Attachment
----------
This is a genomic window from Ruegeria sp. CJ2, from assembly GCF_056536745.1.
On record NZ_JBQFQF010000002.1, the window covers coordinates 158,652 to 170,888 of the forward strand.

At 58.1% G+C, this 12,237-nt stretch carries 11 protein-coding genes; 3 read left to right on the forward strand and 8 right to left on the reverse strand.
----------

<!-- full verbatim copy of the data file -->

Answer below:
This is a genomic window from Ruegeria sp. CJ2, from assembly GCF_056536745.1.
On record NZ_JBQFQF010000002.1, the window covers coordinates 158,652 to 170,888 of the forward strand.

At 58.1% G+C, this 12,237-nt stretch carries 11 protein-coding genes; 3 read left to right on the forward strand and 8 right to left on the reverse strand.